Brexit spells doom for Belfast and Derry joint European culture bid
Belfast City council 'deeply disappointed' at recent development
Belfast and Londonderry's taxpayer-backed joint bid to be named European Capital of Culture may not be allowed due to the UK's exit from the EU.
The cities launched a high-profile bid to secure the title for 2023, which was unveiled back in July by the Lord Mayor of Belfast Nuala McAllister and Derry City and Strabane District Council Mayor Maoliosa McHugh.
But according to a letter, published by the website Politico, a city within the UK will not be allowed to host the event, following the vote for Brexit.
The letter, which is from the European Commission, says that “after consulting relevant services of the Commission, I would like to inform you that following its withdrawal from the European Union, the participation of the United Kingdom in the European Capital of Culture Union action will not be possible”.
It has not yet been revealed how much has been jointly spent on the bid.
Belfast City Council said it is "deeply disappointed" with the recent development and that they are seeking "urgent clarification".
"We are aware that DCMS is still in discussions with the European Commission on behalf of all five cities involved and are seeking urgent clarification on the matter", a Belfast City Council spokeswoman said.
"We are, however, deeply disappointed with this recent development, but are committed to ensuring that the time, energy, enthusiasm, ideas and resources put into our bid are carried forward regardless.
"It is still our intention to ensure our cultural ambitions are realised and will be in discussion with DCMS and Derry City and Strabane District Council in the coming days."
DUP MEP Diane Dodds said it is "needless and spiteful posturing by the Commission".
"In spite of the assurances that they will not act in malice or attempt to punish the UK, here we have an example of the schoolboy pettiness we have come to expect from Brussels.
"Belfast's bid has been built upon renewing and building on the foundations of the peace process, breaking down barriers and showing communities where culture is often contested that what unites them is greater than what divides.
"Peacebuilding in Northern Ireland is something that Europe has often enjoyed associating itself with, claiming credit for and even using as a bargaining chip in negotiations.
"Yet there is clearly scant consideration for the benefits this opportunity would have presented to Belfast and Londonderry to consolidate the peace."
SDLP leader Colum Eastwood said it was "deeply disappointing" and has written to the EU Commission "to ask that we are treated as a special case".
He said: “The news that the European Commission has written to the British Government to state that a British City cannot be a European Capital of Culture in 2023 is bitter blow for the joint bid from Belfast and Derry.
“This is deeply disappointing for the people of the two cities and for those who have worked so hard to progress the joint bid.
“The SDLP has today written directly to the EU Commission to ask that we are treated as a special case. I’ve also made contact with the Irish Government to ask for their immediate intervention with the EU Commission to ask that the bid for the two cities on the island of Ireland can proceed.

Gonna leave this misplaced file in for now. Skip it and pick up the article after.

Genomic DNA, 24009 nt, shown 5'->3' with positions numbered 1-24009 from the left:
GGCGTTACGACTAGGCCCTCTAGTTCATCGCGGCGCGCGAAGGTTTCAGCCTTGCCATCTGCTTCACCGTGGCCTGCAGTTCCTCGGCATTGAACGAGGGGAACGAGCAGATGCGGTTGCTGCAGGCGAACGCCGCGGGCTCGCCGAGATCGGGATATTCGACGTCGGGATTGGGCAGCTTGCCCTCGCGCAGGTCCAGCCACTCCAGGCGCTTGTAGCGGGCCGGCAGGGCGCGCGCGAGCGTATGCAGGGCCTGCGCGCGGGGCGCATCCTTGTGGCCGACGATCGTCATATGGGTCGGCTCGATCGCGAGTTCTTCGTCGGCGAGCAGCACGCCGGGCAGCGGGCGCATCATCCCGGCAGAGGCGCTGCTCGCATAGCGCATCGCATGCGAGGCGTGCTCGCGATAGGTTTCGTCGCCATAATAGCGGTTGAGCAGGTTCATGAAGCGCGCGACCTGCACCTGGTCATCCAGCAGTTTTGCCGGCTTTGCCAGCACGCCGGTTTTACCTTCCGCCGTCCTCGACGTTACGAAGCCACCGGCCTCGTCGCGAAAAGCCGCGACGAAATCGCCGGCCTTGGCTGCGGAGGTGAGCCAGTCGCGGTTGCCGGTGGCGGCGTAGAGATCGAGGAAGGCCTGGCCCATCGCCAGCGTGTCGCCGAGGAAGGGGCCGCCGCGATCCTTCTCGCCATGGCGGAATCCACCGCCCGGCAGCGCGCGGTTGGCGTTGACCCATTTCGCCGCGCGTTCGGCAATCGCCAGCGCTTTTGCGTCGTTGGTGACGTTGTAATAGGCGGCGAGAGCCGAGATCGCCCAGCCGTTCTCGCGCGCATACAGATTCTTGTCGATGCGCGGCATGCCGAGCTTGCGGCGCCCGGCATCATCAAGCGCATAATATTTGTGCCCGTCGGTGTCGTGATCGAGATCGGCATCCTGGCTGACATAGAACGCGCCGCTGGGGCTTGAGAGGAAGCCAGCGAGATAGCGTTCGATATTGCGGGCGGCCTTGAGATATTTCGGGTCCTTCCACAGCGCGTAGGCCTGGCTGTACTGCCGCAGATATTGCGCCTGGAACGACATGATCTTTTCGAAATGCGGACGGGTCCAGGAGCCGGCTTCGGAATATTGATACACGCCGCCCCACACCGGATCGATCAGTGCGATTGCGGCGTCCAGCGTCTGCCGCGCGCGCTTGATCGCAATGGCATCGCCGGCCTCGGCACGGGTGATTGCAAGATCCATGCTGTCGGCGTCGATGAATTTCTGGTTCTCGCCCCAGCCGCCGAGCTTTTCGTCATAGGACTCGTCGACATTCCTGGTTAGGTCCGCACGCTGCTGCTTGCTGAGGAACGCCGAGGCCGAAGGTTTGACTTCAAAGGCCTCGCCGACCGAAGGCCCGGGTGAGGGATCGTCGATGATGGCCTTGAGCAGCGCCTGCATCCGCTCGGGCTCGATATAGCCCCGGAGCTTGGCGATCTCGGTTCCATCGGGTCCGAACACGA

“The SDLP long warned that Brexit would lead to economic instability and prevent growth in our communities, that reality has now hit home.
“The people of the North voted to remain, they voted to protect their socio-economic needs. We must unite and face down the DUP/Tory Brexiteers to protect Ireland’s interests."
Sinn Fein councillor Jim McVeigh has called on Europe to recognise that the bid "should not be excluded".
He said: "The decision to exclude the bid of Belfast, Derry and Strabane from the European Capital of Culture decisions is wrong and short sighted.
“It is yet another example of the disaster that Brexit continues to be for Ireland.
“In 2008 the Liverpool economy benefited to the tune of close to a billion pounds and visitor numbers increased by 34%.
“The potential of this for Belfast, Derry and Strabane in 2023 is now gone and the DUP, the Tories and other local pro-Brexit parties need to bear the blame.
“It highlights clearly the need for Designated Special Status within the EU for the north of Ireland.
“If this decision is allowed to stand it will have a massive negative impact on our tourism and hospitality sector and will affect the potential creation of a huge number of jobs.
“Every effort must be made to overturn this decision and Sinn Féin will play its part in opposing this decision.
“It is now incumbent upon businesses, tourism organisations and the public to stand up and speak out for special status and against those whose support for Brexit is causing serious economic damage to the economy.”
Retail NI Chief Executive Glyn Roberts said the decision needed to be challenged.
Mr Roberts said: "Retail NI is a strong supporter for Belfast and Derry to secure the title of European City of Culture. To have achieved this would be a game changer, not just for our two main cities, but also potentially for our wider NI economy.
“Previous experience shows that securing the European Capital of Culture title can act as a catalyst to supporting the social, cultural, economic and physical regeneration of the wider region
‘We urge the UK Government to challenge this unfair decision and for the European Commission to think again."
Belfast Telegraph Digital